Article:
It's a dangerous business, as Bilbo Baggins reminded his nephew, going out your front door. The lane outside is a tributary of that great road, and before you know it, you've lost your footing, lost your way.
You've ended up going where everybody else is going, whether that's where you need to be or not. And then this road, like many modern roads, divided in the middle, loses the divider, and you find that the other side is not for people going the other way, because nobody does go the other way. There's someone over there, going your way, to your destination.
And it's the easiest thing in the world; it's the hardest thing in the world, it's just the only thing in your world, going where you're going with this other, this significant other, who's going your way.
A digression. A day or two ago ni forwarded to me an e-mail sent to him by mistake, about a Singles Life class at a church somewhere. Here it is, expurgated slightly:
I talked to most of you during Sunday service last week. I just wanted to remind you about our class on Sunday mornings at 1000.
K---- (my wife) and I usually buy doughnuts for the class, so come hungry! We are going through the book of Romans right now, having a great time learning about what Christ has done and is currently doing for us.
We'd love to have you come attend.
Hope to see you tomorrow!
Singles Life Class Teacher.
Cute, isn't it? The subliminal message is: Singles Life is led by a married couple, and the guy finds it necessary to allude to his status in the most gratuitous way. I got over it! And you can too!
Anyway. There are people in this world who are, by choice or necessity, going other directions, in other ways. Unconnected, it may be. And the herding of people toward the One True Life Narrative is really beyond not helpful.
There are other True Life Narratives one can choose. Today (miserable wet cold day for June) Boston had their annual Pride Parade. I went down for it, for the first time. Found a place that wasn't too crowded, watched a Boston Cop keep a would-be motorist stopped at a side street for half an hour, just because he's a cop and there's a parade coming, sometime. Anyway. After a while the parade arrived. Motorcycle clubs, high schools, clinics, other businesses strutting their Alternative True Life Narratives. Including, (makes the heard glad, as one religious publication used to put it; anybody know if Hillspeak is still in business?) a float containing Tom Shaw, the Episcopal Bishop of Massachusetts, with a lot of walkers around it. Followed by walkers including Bishop Gene Robinson (first openly gay bishop in the Episcopal church) from New Hampshire.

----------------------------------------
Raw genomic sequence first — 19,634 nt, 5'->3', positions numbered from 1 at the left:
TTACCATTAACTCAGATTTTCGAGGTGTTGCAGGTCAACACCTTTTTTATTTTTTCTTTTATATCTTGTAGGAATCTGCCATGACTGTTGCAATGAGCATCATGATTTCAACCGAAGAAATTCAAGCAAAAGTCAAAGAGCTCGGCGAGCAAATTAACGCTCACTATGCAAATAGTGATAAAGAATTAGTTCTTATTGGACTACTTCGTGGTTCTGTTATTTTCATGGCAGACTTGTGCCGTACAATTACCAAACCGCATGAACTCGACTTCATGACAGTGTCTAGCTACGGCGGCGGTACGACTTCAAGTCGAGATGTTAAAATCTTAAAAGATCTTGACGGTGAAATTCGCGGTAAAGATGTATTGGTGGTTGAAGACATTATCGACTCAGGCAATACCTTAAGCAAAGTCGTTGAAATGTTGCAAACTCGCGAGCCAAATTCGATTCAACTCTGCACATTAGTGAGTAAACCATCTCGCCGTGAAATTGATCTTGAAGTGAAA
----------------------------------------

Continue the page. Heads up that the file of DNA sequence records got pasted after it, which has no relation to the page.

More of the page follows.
And then, partly because of the wet, and partly because... Well, why? Maybe that's the point of what I'm writing. I turned away, came home, changed out of my wet things, and had a nap with my kitty in my lap.
You see, I'm not going your way. I'm not going anybody else's way, either. Been there, tried that, hit the barrier. If I'm going anywhere, it's backing down the driveway, very quietly, with the tail lights off, in the wee hours of a very dark night. In the rain. Absolutely alone.
One thing the internet is good for, with its social networking and its search engines, is firmly denying the I'm the only one narrative. Alas, my google-foo fails me. I don't know if the Venn diagram of the various constraints and attributes allows of any intersection. Even for me.
So I think I walked through the Common in the rain, alone, past the abandoned carousel, with the sounds of distant revelry in my ears, because my search for a tribe, for my people, has fallen short. Again. As it always has. As, I suppose, it always must. Except the once, and while I'm grateful for that, it's not... what, exactly? It's just not.
"Happy Pride!" the kids called out to any and all.
No. But thanks for the wish.
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